|Publication number||US4516349 A|
|Application number||US 06/494,800|
|Publication date||May 14, 1985|
|Filing date||May 16, 1983|
|Priority date||May 16, 1983|
|Also published as||CA1219124A, CA1219124A1, US4601126|
|Publication number||06494800, 494800, US 4516349 A, US 4516349A, US-A-4516349, US4516349 A, US4516349A|
|Inventors||Howard W. Klocksiem|
|Original Assignee||Klocksiem Howard W|
|Export Citation||BiBTeX, EndNote, RefMan|
|Patent Citations (11), Referenced by (13), Classifications (8), Legal Events (3)|
|External Links: USPTO, USPTO Assignment, Espacenet|
Conventional fishing bobbers are useful only while there is enough daylight so that they can be seen. Generally, a fisherman can see the bobber go under water when a fish swallows the bait. However, at night when the bobber cannot be seen, it is not of much use. Bobbers with lights are old in the art, but these lack the buoyancy often desired by fishermen.
Therefore, a primary objective of the present invention is the provision of a fishing bobber with improved buoyancy which has a light for night use.
A further objective of the present invention is the provision of a fishing bobber with a light that can be selectively turned on or off.
A further objective of the present invention is the provision of a fishing bobber that is economical to manufacture and durable in use.
The fishing bobber of the present invention includes a spherical hollow float member having a center axis and upper and lower apertures. A first tube element is rigidly secured to the lower aperture of the float member and has an upper end extending into the float member and a lower end extending outside of the float member. A conventional fishing line connection means is provided on the lower end of the first tube element. A second tube element has an upper end rigidly secured to the float member at its upper aperture and a lower end extending into the float member. The lower end of the second tube element may be supported by the upper end of the first tube element. A detachable cap is threaded to the upper end of the second tube element so as to be positioned outside of the float member. A rubber seal prevents water from entering the upper end of the second tube element. The cap has a light element which can be illuminated when in operative contact with a battery. The battery is mounted between the lower end of the second tube element and the upper end of the first tube element or solely within the second tube element if the lower end of the second tube element is supported by the upper end of the first tube element. By reversing the ends of the battery with respect to the second tube element, the light in the cap can be selectively turned on and off.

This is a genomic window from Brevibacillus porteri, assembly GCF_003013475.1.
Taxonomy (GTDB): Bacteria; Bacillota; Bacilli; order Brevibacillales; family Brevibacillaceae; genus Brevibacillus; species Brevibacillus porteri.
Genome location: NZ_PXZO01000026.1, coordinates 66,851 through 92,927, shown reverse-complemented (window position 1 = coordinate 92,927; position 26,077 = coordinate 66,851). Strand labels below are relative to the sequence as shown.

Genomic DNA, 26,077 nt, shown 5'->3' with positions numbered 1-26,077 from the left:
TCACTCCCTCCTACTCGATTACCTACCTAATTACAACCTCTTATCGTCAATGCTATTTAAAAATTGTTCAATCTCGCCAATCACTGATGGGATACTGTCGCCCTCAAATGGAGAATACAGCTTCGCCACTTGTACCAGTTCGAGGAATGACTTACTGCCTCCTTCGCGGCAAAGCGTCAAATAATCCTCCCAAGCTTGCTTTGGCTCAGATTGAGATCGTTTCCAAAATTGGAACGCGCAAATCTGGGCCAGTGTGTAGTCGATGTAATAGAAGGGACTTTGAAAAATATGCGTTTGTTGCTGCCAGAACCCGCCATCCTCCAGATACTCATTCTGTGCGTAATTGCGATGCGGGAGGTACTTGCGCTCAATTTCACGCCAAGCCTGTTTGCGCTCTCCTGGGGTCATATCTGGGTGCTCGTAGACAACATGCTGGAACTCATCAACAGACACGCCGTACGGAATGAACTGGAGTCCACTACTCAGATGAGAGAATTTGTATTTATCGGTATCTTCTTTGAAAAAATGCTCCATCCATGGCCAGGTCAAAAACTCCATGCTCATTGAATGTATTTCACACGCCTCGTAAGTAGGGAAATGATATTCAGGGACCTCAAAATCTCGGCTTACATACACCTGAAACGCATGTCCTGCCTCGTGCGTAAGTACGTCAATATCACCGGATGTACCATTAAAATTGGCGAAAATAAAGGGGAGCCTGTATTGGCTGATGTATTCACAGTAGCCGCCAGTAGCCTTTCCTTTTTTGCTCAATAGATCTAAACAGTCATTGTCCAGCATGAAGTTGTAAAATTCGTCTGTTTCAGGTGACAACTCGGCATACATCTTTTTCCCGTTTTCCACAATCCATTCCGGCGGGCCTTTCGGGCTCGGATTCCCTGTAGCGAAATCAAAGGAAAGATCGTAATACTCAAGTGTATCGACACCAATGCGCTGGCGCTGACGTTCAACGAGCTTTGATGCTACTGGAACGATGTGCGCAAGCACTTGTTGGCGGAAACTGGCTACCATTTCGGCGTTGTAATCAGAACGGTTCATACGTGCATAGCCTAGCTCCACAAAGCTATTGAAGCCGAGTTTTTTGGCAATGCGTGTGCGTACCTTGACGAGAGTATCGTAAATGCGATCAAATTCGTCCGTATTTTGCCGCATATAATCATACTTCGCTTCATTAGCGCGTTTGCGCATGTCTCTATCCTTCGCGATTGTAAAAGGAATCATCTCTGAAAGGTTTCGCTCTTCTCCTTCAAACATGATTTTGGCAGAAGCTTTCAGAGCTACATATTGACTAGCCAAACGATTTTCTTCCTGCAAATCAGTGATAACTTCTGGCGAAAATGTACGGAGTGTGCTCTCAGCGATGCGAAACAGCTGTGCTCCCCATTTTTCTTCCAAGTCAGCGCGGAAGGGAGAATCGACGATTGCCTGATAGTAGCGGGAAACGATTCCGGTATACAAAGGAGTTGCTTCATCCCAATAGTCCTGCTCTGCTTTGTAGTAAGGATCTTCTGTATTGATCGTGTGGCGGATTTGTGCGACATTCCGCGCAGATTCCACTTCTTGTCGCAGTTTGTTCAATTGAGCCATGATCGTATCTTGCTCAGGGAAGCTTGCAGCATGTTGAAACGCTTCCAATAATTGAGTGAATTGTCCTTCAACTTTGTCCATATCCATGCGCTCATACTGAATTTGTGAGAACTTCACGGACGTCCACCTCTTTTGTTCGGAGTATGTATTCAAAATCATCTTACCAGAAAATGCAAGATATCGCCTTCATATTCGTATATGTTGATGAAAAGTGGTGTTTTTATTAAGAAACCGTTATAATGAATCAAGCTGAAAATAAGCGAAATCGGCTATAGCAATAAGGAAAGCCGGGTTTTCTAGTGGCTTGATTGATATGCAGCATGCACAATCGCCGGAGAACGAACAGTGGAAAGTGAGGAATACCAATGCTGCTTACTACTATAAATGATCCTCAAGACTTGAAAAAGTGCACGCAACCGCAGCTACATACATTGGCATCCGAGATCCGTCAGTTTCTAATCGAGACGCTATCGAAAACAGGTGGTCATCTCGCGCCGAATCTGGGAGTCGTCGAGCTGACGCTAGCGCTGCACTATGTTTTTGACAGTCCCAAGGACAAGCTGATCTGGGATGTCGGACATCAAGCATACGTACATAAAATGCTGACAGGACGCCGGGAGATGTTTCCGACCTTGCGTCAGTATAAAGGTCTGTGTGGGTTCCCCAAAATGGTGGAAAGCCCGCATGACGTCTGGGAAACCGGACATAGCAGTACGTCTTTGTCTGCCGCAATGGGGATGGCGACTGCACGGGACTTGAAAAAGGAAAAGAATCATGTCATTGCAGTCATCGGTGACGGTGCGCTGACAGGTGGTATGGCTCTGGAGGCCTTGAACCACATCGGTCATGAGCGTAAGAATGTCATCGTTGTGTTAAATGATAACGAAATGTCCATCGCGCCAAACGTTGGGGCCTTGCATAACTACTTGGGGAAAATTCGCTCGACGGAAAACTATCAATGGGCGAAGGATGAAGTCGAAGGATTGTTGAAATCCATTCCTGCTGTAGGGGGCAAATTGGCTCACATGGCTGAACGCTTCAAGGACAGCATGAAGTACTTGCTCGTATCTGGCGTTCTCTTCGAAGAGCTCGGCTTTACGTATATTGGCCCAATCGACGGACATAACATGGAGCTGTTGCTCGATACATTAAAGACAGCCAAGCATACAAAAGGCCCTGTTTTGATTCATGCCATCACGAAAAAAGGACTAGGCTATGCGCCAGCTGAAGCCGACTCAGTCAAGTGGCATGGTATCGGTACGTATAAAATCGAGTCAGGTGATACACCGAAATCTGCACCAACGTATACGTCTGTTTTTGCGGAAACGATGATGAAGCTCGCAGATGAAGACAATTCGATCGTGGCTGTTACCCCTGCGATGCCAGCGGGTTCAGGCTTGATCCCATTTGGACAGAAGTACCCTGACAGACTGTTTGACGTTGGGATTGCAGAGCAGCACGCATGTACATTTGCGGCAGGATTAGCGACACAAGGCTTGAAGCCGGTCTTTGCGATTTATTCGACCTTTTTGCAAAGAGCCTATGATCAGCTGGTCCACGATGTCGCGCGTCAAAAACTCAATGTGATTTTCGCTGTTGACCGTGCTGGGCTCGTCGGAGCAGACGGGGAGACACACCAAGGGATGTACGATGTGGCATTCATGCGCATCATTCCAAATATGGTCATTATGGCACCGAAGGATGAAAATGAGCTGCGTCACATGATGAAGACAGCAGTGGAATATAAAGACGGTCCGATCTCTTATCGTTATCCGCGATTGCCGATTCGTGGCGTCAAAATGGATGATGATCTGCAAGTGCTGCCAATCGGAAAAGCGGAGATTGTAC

FIG. 1 shows the bobber in use as attached to a fishing line.
FIG. 2 is an elevational view of the assembled bobber.
FIG. 3 is a partial sectional view taken along line 3--3 of FIG. 2.
FIG. 4 is an enlarged view taken along line 4--4 of FIG. 3.
FIG. 5 is a partial sectional view of an alternative embodiment taken along line 5--5 of FIG. 2.
FIG. 6 is an enlarged view taken along line 6--6 of FIG. 5.
The fishing bobber 10 of the present invention can be used similarly to a conventional fishing bobber by attaching it to a fishing line 12 from a fishing pole 14. The bobber includes a spherically shaped hollow float member 16 which has an upper aperture 18, a lower aperture 20, and a center axis passing through the centers of the apertures.